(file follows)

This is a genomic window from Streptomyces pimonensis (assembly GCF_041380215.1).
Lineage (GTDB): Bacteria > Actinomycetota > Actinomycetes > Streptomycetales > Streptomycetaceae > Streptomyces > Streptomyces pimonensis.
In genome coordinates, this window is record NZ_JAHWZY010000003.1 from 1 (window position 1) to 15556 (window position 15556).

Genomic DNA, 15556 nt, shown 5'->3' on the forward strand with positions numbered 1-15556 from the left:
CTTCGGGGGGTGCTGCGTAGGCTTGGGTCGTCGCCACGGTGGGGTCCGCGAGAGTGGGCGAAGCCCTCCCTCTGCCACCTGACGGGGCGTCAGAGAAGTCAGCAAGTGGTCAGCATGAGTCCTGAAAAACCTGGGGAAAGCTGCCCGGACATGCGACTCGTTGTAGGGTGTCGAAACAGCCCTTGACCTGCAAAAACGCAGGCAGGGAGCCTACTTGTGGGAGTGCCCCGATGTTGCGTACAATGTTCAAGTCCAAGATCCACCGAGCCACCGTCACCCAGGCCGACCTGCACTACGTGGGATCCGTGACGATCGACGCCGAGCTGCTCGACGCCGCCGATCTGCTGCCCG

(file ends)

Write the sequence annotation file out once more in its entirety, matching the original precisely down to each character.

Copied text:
This is a genomic window from Streptomyces pimonensis (assembly GCF_041380215.1).
Lineage (GTDB): Bacteria > Actinomycetota > Actinomycetes > Streptomycetales > Streptomycetaceae > Streptomyces > Streptomyces pimonensis.
In genome coordinates, this window is record NZ_JAHWZY010000003.1 from 1 (window position 1) to 15556 (window position 15556).

Genomic DNA, 15556 nt, shown 5'->3' on the forward strand with positions numbered 1-15556 from the left:
CTTCGGGGGGTGCTGCGTAGGCTTGGGTCGTCGCCACGGTGGGGTCCGCGAGAGTGGGCGAAGCCCTCCCTCTGCCACCTGACGGGGCGTCAGAGAAGTCAGCAAGTGGTCAGCATGAGTCCTGAAAAACCTGGGGAAAGCTGCCCGGACATGCGACTCGTTGTAGGGTGTCGAAACAGCCCTTGACCTGCAAAAACGCAGGCAGGGAGCCTACTTGTGGGAGTGCCCCGATGTTGCGTACAATGTTCAAGTCCAAGATCCACCGAGCCACCGTCACCCAGGCCGACCTGCACTACGTGGGATCCGTGACGATCGACGCCGAGCTGCTCGACGCCGCCGATCTGCTGCCCG